This Month in Mid-Atlantic Horticultural News
Mid-Atlantic Horticultural Rolodex
Florists branch out with greenhouse, garden center
By JANE W. GRAHAM
(June 2014) Two florists who have run a successful flower shop in Radford, Va., are testing the response to a new horticulture business just beyond the corporate limits of another southwest Virginia town, Pulaski.
Jeff Corbin and Curtis Graham own the Radford City Florists in a university city where they will be celebrating 25 years of operation in August and are busy starting a new and different business here.
Pulaski Gardens and Greenhouse is in its infancy, having opened May 1 in a field close to town. Despite its proximity, the hollow there offers the atmosphere of tranquility that usually comes farther into the rural regions.
Corbin talked about the new venture on a sunny, windy afternoon as a cool breeze battled with the spring sunshine to soothe visitors to the greenhouse. The construction started back in March but weather delays pushed the opening up to May 1. Getting a deer fence built around the facility was another priority, he said, because of the abundance of deer in the area.
Corbin observed that the late start may have actually worked to their advantage because of the cool spring that has delayed many gardeners’ planting schedule. The soil is just warming up enough here for plants to begin to grow.
He noted that this will be the only greenhouse business near Pulaski, but said he has had customers from other communities further away. He and Graham want to see if they have the customer base to expand the facility farther.
Right now they are selling mainly decorative annuals, perennials and shrubs, but they have also had a demand for vegetable plants. Corbin said he wished he had obtained some onion sets and seed potatoes, as he is getting calls for these crops people usually put out much earlier.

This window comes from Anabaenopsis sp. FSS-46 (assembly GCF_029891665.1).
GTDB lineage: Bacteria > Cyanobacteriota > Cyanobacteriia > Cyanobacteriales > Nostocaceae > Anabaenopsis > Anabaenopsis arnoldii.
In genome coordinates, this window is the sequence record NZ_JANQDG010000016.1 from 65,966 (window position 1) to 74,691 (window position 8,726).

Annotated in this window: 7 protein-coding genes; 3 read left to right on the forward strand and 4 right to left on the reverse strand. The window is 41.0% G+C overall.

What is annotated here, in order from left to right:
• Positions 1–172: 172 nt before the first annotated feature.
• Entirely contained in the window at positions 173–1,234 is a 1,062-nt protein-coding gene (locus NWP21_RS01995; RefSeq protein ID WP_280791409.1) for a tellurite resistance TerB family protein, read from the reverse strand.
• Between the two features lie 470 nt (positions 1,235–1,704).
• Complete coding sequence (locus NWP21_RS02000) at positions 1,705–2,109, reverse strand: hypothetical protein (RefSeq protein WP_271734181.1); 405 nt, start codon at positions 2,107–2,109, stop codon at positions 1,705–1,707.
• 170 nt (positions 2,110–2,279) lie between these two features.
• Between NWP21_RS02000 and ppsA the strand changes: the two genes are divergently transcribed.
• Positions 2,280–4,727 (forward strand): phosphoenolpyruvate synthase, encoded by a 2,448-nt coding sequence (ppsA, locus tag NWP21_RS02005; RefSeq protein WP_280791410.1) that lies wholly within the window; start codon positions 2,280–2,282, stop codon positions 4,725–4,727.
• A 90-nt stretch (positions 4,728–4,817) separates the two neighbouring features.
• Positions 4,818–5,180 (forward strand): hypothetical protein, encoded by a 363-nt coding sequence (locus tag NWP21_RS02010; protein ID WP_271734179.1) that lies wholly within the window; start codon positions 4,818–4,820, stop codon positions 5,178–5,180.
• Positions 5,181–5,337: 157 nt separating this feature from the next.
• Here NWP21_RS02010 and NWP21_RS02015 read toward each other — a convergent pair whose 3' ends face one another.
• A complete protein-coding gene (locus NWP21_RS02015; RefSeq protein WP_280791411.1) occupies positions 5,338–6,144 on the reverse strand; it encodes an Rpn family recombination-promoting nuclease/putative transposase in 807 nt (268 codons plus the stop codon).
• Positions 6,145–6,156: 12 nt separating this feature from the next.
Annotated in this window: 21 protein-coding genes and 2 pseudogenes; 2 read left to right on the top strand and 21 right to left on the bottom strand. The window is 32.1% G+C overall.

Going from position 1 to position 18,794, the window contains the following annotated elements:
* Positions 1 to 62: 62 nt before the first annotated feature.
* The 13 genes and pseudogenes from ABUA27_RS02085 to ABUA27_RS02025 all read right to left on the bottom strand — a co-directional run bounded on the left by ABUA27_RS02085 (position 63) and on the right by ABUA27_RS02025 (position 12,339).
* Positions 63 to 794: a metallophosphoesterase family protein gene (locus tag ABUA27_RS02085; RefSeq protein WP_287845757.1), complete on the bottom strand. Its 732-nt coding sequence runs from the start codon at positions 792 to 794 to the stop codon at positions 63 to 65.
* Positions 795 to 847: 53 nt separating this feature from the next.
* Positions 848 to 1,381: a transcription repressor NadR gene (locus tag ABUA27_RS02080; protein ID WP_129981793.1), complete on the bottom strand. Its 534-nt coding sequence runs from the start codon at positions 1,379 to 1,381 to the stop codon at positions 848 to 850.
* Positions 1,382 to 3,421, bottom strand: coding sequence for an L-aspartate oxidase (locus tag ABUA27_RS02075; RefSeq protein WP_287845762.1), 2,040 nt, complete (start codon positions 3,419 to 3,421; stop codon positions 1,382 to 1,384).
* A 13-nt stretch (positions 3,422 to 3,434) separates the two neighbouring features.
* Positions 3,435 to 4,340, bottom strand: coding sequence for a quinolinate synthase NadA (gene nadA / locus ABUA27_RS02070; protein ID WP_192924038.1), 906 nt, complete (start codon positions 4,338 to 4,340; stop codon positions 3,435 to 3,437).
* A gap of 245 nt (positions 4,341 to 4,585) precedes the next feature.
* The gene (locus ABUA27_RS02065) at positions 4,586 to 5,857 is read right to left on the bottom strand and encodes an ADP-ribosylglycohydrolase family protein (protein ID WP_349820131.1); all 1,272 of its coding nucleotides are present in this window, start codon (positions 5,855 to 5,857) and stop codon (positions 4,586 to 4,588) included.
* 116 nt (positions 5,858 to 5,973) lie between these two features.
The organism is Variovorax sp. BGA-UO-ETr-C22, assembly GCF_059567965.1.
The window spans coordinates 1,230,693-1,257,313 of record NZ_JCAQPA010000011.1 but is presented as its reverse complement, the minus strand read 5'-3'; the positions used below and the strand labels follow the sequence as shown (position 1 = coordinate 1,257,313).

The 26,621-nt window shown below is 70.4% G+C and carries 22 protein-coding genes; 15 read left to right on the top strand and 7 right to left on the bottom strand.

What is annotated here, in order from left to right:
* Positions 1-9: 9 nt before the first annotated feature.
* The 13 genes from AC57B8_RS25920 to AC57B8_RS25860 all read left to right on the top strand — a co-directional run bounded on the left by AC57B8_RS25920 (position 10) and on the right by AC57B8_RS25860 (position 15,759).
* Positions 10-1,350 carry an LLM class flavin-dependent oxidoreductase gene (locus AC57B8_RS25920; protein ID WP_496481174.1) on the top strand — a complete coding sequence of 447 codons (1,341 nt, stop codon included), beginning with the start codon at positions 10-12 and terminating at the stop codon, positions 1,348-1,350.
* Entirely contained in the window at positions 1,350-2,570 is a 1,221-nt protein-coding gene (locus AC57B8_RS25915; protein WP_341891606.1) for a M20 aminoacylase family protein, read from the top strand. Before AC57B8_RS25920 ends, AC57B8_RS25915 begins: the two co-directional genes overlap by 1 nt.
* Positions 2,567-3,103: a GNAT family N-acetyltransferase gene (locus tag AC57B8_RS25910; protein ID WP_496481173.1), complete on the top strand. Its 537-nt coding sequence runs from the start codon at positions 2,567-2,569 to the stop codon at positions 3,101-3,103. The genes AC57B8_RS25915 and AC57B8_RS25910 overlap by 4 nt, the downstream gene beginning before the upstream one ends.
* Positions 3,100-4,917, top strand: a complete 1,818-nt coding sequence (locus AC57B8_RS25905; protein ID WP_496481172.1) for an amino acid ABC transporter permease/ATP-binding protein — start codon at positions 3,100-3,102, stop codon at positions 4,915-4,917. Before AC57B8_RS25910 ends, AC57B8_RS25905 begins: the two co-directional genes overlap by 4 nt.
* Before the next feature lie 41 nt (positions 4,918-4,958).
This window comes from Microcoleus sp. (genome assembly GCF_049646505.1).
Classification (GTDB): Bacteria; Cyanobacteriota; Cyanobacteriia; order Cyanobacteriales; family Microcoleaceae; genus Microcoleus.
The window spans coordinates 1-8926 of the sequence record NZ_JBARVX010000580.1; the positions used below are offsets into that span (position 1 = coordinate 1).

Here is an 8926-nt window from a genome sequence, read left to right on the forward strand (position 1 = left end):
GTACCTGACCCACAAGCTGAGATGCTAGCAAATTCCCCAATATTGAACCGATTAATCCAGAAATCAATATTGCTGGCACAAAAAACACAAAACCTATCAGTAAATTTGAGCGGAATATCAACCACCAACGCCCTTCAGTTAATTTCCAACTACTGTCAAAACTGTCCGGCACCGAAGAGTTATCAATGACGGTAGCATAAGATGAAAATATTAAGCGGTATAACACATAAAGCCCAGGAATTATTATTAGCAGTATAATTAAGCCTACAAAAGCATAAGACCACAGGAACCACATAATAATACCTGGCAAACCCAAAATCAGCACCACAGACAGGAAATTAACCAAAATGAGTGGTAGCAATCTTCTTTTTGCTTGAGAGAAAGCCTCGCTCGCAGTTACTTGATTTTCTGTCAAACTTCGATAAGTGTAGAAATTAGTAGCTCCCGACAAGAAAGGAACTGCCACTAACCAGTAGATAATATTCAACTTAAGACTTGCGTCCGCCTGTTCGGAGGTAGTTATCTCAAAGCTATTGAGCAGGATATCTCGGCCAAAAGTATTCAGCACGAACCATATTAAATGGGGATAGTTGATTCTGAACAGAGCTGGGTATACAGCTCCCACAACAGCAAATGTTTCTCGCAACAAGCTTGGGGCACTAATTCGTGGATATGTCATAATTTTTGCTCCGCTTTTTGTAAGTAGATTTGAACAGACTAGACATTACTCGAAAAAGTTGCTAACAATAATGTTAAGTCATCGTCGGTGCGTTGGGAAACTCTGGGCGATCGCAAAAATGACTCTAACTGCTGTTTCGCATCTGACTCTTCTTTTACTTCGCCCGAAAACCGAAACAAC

“We are trying to find more unique annuals, perennials and shrubs — things people cannot get at the big box stores,” he said.
Their offerings include aquatic plants displayed in two metal livestock watering troughs as well as a wide variety of hanging baskets, bedding plants and shrubs. Most of these are displayed in a 3,000-square-foot hoop house covered with industrial plastic.
So far, they are buying their plants from suppliers but have another hoop house near their home where they may start plants of their own in the future.
If the business shows there is a demand, Corbin said they have a plan that includes a florist business, the greenhouse and a bakery. They are looking to expand their efforts to become a “destination” with a stage for events such as weddings. They want to build a gazebo for receptions and are considering a corn maze on the hill above the greenhouse complex.
The men have made a commitment to agri-tourism and want their business to be part of it. They are considering using solar panels and wind turbines in an effort to make people more aware of renewable energy sources.
Pulaski Gardens and Greenhouses is attracting new customers every day, Corbin reported. He said the news is getting out by word of mouth and the billboard they have erected as well as directional signs. The big marketing tool for the facility, however, is Facebook.
Word about the business first appeared the Facebook page of the parent company, Radford City Florist, which has 3,000 members. The greenhouse now has its own Facebook site with 600 members and growing, Corbin said.
The business is open seven days a week from 10 a.m. to 6 p.m. It closes an hour later than many businesses in the area. This gives time for people getting off from work to stop on the way home.
A neighbor will be setting up beehives at the facility soon. Corbin sees the hives as a way to teach people about the importance of bees to the environment and that using fewer pesticides can help keep the bees doing their work of pollinating plants.
He said he had started working in a greenhouse in high school to pay his way through college and has been doing it ever since.